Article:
Tamil Payitrum Murai

Professor's Classic on Tamil Teaching - 1957

[Considered to be Professor's  magnum opus  on Pedagogy]



Dr S Thiruvenkatachari

Professor of Education, Dr Algappa Chettiar Training College, Karaikudi, Tamilnadu

Prof N Subbu Reddiar has done much more than merely put out one more on the pedagogy of Tamil. Most of the books on the teaching of Tamil appear to present techniques and procedures ill-suited to the teaching of the mother-tongue, based on ideas appropriate to the teaching of foreign languages. Professor Reddiar has furnished almost the first book on Tamil teaching based on principles most appropriate to it. I know that he has developed many of these principles from his careful studies of Tamil grammar and prosody. It is a pity that most previous writers have ignored the basic material contained in the Tolkappiyam which, incidentally, is a mine of information on the pedagogy of Tamil. Professor Reddiar has broken new ground by resisting the temptation to which most earlier writers have succumbed, and resuscitated those educational principles  and procedures outlined in Classical Tamil Literature that are still valid according to the criteria of what goes by the name of Progressive Education. The Principles handed in the book are illustrated by apt examples from Tamil literature. As Professor Reddiar has given me a carte blanche in respect of the length of the Foreword, I am permitting myself to attempt an analysis of the original contribution he has made to the teaching of Tamil, chiefly by way of  helping teachers of other Indian languages to perceive the possibility of new dynamic approaches to the teaching of their own languages.

Professor Reddiar has identified the objectives of the learning of the mother-tongue from the mass of general objectives which hold good for all languages. He has rightly emphasised the role of the mother-tongue in providing wholesome emotional sustenance to teh growing learners. The distinction between a foreign language and the mother-tongue seems to lie in the possibility of greater emotionalisation through the mother-tongue. The mother-tongue patently serves the functional purpose of communication; but a subtle principle implied it is character, which is often missed is, that it conveys something most intimate to the life and experience of the learner, while the experiences gained through a foreign language are exotic and vicarious, through sensible by the process of comparison and imagination. The art of translation must remain an imperfect art even with the most perfect of multi-linguists because, while words may be translatable for practical purposes, most concepts must remain untranslatable. It is not the perfect nature of the translation in any accredited translation of a great work that helps one to see the beauty of the original in the translation. The superior education and imagination of the reader and teh circumstances of his being a good student of the original make him see in the translation what does not really exist, viz, the beauty of the original. GU Pope's translation of the Kural, for instance, can never be as perfect as Tiruvalluvar's Tamil Kural. But if the Pope is remembered better than any other translator of the Kural it is because the translation has literary value in English. It seems to be an axiom that to enjoy a work of literature there can be no short-circuiting of the process by reading it in translation. There is as much difference between an original work and its best translation as there is between as acutal visit to a place and seeing the place in a three-dimensional picture.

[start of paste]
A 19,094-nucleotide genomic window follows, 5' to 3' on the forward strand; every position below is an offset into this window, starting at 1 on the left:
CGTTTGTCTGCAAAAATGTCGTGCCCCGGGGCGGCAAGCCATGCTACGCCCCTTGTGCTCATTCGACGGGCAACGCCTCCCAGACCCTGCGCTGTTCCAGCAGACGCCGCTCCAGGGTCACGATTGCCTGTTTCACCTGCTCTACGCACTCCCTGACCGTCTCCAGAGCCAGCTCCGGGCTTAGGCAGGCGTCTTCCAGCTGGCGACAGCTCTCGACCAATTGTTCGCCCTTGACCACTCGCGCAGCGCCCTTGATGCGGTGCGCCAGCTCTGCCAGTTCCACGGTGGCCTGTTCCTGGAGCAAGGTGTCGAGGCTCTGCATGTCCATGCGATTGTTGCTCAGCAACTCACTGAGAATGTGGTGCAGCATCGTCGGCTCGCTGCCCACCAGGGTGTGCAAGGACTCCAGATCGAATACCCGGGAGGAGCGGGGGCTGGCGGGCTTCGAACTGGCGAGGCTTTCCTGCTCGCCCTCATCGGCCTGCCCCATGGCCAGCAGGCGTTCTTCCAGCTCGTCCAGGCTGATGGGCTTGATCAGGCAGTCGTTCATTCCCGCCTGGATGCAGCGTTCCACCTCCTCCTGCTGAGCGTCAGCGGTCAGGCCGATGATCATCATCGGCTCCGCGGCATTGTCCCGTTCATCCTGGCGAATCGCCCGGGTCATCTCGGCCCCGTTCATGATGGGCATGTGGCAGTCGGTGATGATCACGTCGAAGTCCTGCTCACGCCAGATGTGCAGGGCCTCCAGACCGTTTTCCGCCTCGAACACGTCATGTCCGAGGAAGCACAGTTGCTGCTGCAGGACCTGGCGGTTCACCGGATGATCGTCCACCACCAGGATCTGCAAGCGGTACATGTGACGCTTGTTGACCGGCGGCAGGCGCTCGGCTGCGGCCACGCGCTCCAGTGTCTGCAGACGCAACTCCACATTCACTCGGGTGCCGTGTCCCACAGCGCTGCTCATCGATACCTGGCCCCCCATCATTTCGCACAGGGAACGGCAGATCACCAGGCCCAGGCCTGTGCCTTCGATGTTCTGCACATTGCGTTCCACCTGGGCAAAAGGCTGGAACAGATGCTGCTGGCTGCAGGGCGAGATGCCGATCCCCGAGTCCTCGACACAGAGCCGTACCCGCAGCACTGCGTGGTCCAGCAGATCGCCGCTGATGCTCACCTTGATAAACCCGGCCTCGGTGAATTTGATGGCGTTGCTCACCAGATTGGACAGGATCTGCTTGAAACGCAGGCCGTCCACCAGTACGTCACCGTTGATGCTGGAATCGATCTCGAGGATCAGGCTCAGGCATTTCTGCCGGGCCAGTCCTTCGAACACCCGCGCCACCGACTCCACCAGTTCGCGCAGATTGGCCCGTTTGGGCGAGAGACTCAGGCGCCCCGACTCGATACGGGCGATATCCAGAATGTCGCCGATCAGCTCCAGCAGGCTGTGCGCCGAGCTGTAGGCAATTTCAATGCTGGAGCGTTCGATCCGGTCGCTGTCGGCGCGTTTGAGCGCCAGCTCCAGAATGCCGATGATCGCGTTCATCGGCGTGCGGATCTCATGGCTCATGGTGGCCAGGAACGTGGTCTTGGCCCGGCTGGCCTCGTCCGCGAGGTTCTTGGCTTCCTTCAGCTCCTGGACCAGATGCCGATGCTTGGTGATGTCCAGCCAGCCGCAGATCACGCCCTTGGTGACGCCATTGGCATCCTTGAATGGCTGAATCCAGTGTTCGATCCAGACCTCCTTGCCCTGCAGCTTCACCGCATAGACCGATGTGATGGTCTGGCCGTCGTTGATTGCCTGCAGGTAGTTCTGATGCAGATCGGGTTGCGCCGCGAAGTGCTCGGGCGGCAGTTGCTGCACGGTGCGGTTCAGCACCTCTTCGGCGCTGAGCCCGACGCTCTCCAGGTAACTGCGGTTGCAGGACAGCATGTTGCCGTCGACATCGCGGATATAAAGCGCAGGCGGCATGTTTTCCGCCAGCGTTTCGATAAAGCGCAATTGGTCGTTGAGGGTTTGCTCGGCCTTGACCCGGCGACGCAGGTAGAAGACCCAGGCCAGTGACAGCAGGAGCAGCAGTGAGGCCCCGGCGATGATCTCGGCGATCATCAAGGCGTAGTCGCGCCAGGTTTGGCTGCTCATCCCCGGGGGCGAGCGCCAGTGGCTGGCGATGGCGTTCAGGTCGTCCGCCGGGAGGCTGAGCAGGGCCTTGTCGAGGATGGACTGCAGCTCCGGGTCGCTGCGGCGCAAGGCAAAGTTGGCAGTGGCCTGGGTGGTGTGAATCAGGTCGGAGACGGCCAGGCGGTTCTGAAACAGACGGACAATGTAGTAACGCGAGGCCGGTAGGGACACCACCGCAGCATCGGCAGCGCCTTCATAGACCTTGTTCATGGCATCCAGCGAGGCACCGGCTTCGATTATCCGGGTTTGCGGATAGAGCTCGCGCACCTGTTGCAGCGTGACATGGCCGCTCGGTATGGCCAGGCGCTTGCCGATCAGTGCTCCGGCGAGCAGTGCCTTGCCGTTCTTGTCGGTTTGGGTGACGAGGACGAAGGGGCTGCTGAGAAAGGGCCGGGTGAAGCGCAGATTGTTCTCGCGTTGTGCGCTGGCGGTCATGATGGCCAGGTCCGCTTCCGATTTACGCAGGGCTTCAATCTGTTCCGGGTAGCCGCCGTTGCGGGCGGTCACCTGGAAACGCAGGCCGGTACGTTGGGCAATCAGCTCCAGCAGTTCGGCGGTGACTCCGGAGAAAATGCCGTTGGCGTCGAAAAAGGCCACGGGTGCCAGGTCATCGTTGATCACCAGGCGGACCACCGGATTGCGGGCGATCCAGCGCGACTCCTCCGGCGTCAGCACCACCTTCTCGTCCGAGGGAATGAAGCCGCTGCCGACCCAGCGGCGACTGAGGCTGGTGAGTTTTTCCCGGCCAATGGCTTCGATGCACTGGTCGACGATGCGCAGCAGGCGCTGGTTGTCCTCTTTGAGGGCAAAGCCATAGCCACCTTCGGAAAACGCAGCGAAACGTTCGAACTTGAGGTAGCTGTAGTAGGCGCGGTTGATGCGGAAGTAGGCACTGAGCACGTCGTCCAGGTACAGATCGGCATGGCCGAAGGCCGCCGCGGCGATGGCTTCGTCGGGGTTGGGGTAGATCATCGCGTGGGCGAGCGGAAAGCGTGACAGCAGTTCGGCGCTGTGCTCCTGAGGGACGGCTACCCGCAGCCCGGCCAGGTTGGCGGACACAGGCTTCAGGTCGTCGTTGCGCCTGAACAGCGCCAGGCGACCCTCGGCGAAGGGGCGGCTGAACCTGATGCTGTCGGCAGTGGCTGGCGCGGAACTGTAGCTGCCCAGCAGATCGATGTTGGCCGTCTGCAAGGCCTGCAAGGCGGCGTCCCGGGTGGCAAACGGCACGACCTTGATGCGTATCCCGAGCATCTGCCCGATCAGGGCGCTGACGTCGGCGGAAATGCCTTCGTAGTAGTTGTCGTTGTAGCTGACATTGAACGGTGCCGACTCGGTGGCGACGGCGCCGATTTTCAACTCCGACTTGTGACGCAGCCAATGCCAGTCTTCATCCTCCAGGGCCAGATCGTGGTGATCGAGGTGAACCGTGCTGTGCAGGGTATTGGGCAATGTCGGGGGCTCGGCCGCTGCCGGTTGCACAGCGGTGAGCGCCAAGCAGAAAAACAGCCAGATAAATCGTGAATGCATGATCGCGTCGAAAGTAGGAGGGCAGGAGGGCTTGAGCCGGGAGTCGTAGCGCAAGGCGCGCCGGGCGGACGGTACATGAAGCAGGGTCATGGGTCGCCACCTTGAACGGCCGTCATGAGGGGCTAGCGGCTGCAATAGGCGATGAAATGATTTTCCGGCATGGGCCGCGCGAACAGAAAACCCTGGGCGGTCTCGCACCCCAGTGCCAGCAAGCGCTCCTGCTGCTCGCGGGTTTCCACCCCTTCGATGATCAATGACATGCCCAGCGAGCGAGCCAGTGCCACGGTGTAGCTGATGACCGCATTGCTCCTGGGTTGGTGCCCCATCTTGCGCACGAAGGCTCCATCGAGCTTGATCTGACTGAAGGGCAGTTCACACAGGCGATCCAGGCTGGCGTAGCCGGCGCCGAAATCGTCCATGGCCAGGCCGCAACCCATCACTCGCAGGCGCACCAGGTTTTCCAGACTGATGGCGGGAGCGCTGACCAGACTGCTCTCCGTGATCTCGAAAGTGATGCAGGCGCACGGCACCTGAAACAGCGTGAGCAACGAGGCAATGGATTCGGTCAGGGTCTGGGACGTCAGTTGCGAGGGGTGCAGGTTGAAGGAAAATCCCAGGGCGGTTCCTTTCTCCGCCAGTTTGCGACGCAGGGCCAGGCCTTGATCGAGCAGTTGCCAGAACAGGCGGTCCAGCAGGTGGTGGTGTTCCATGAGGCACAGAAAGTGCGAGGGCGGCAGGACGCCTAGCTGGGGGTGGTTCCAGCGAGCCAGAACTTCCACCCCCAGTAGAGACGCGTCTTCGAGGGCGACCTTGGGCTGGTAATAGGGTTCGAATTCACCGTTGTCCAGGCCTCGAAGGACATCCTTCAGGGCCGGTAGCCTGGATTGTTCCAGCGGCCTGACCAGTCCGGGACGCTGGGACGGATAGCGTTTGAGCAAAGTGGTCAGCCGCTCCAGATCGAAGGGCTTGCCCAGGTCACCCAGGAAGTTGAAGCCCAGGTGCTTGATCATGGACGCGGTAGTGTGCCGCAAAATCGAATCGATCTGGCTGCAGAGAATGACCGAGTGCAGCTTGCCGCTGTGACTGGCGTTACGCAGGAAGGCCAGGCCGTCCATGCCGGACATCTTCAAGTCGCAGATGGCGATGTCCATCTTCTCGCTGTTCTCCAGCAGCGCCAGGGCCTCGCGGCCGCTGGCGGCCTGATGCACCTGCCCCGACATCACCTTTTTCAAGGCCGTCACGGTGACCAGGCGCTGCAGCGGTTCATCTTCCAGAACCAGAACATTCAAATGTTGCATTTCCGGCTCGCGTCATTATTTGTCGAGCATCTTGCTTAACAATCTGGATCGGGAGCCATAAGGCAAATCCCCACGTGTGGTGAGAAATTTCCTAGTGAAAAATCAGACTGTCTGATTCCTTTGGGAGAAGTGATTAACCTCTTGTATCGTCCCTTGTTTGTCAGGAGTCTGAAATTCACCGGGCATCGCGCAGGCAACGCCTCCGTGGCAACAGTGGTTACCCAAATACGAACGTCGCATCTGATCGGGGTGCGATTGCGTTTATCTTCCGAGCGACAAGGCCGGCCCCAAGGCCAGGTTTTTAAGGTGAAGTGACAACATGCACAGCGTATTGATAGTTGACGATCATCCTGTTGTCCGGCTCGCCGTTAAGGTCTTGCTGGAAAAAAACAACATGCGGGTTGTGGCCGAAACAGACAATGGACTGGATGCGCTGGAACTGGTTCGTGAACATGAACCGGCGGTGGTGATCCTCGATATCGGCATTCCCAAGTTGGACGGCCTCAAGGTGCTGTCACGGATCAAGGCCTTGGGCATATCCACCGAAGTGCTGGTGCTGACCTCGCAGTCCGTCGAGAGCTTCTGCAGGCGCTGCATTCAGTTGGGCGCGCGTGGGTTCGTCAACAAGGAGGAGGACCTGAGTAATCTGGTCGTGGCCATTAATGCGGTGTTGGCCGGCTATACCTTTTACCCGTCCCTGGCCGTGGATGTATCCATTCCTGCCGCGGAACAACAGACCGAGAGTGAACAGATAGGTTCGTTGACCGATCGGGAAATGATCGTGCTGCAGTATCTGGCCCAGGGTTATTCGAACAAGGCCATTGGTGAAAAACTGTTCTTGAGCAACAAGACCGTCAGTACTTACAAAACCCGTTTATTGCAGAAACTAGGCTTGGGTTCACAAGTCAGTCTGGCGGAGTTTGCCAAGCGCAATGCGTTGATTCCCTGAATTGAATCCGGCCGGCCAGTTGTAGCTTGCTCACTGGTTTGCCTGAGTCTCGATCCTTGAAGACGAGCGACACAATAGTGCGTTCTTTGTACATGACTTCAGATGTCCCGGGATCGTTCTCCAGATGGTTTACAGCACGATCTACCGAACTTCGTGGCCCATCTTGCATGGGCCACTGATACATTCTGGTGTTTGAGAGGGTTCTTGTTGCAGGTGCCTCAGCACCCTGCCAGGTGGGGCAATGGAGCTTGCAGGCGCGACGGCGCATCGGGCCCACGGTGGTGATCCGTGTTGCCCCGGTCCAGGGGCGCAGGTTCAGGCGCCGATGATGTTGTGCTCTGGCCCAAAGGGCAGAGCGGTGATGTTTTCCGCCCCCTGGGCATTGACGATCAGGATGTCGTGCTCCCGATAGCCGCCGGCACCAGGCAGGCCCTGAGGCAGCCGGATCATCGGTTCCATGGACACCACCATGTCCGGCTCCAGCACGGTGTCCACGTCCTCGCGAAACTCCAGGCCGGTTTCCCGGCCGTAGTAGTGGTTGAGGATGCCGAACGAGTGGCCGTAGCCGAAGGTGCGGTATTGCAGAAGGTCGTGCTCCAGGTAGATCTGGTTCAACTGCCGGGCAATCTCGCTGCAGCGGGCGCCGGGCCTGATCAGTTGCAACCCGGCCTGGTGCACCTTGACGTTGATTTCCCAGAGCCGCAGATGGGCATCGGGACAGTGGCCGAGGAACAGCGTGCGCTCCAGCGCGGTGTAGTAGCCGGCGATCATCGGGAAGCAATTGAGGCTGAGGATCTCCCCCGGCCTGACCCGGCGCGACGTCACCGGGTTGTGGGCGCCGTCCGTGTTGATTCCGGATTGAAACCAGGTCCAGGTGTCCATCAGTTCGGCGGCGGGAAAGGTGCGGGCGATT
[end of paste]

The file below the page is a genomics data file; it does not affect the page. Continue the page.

I have said so much about translation only to come back to the position that the study of the mother-tongue is most necessary for the proper building up of the emotions of the children. Psychic imbalance, lack of character, a negative, nihilistic attitude and frustration, result from a wrong approach to the question of the education of the emotions. It seems to be true that character is the product of a good knowledge of the mother-tongue. The foreign language can undoubtedly enlarge the imaginative horizon of the learner, and add to his fund of knowledge; but it can never substitute the mother-tongue as the most nourishing sustenance for emotional development.